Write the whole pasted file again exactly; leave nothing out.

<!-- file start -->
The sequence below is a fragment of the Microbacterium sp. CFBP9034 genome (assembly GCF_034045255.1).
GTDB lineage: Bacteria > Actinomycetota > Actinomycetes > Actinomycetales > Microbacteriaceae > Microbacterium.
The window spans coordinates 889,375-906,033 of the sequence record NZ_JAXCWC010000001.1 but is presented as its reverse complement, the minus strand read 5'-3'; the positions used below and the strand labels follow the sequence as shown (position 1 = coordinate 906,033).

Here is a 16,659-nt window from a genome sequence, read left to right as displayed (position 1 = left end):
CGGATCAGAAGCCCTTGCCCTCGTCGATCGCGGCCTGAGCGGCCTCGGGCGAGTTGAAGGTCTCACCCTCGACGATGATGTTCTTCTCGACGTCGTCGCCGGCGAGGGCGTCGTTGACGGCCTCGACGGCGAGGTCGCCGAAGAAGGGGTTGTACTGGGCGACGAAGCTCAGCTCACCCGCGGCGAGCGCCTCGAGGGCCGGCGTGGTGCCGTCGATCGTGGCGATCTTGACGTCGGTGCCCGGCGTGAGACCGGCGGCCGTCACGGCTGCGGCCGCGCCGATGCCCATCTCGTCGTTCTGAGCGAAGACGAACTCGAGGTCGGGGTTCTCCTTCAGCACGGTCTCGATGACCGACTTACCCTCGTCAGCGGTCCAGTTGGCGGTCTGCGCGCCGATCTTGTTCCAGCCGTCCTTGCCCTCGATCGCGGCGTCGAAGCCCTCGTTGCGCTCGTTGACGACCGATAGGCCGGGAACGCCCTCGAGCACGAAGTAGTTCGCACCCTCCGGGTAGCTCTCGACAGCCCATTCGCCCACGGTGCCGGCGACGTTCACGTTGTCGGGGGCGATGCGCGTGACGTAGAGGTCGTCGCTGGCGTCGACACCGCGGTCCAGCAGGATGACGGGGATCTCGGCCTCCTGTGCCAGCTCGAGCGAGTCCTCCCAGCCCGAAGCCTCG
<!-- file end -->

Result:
The sequence below is a fragment of the Microbacterium sp. CFBP9034 genome (assembly GCF_034045255.1).
GTDB lineage: Bacteria > Actinomycetota > Actinomycetes > Actinomycetales > Microbacteriaceae > Microbacterium.
The window spans coordinates 889,375-906,033 of the sequence record NZ_JAXCWC010000001.1 but is presented as its reverse complement, the minus strand read 5'-3'; the positions used below and the strand labels follow the sequence as shown (position 1 = coordinate 906,033).

Here is a 16,659-nt window from a genome sequence, read left to right as displayed (position 1 = left end):
CGGATCAGAAGCCCTTGCCCTCGTCGATCGCGGCCTGAGCGGCCTCGGGCGAGTTGAAGGTCTCACCCTCGACGATGATGTTCTTCTCGACGTCGTCGCCGGCGAGGGCGTCGTTGACGGCCTCGACGGCGAGGTCGCCGAAGAAGGGGTTGTACTGGGCGACGAAGCTCAGCTCACCCGCGGCGAGCGCCTCGAGGGCCGGCGTGGTGCCGTCGATCGTGGCGATCTTGACGTCGGTGCCCGGCGTGAGACCGGCGGCCGTCACGGCTGCGGCCGCGCCGATGCCCATCTCGTCGTTCTGAGCGAAGACGAACTCGAGGTCGGGGTTCTCCTTCAGCACGGTCTCGATGACCGACTTACCCTCGTCAGCGGTCCAGTTGGCGGTCTGCGCGCCGATCTTGTTCCAGCCGTCCTTGCCCTCGATCGCGGCGTCGAAGCCCTCGTTGCGCTCGTTGACGACCGATAGGCCGGGAACGCCCTCGAGCACGAAGTAGTTCGCACCCTCCGGGTAGCTCTCGACAGCCCATTCGCCCACGGTGCCGGCGACGTTCACGTTGTCGGGGGCGATGCGCGTGACGTAGAGGTCGTCGCTGGCGTCGACACCGCGGTCCAGCAGGATGACGGGGATCTCGGCCTCCTGTGCCAGCTCGAGCGAGTCCTCCCAGCCCGAAGCCTCG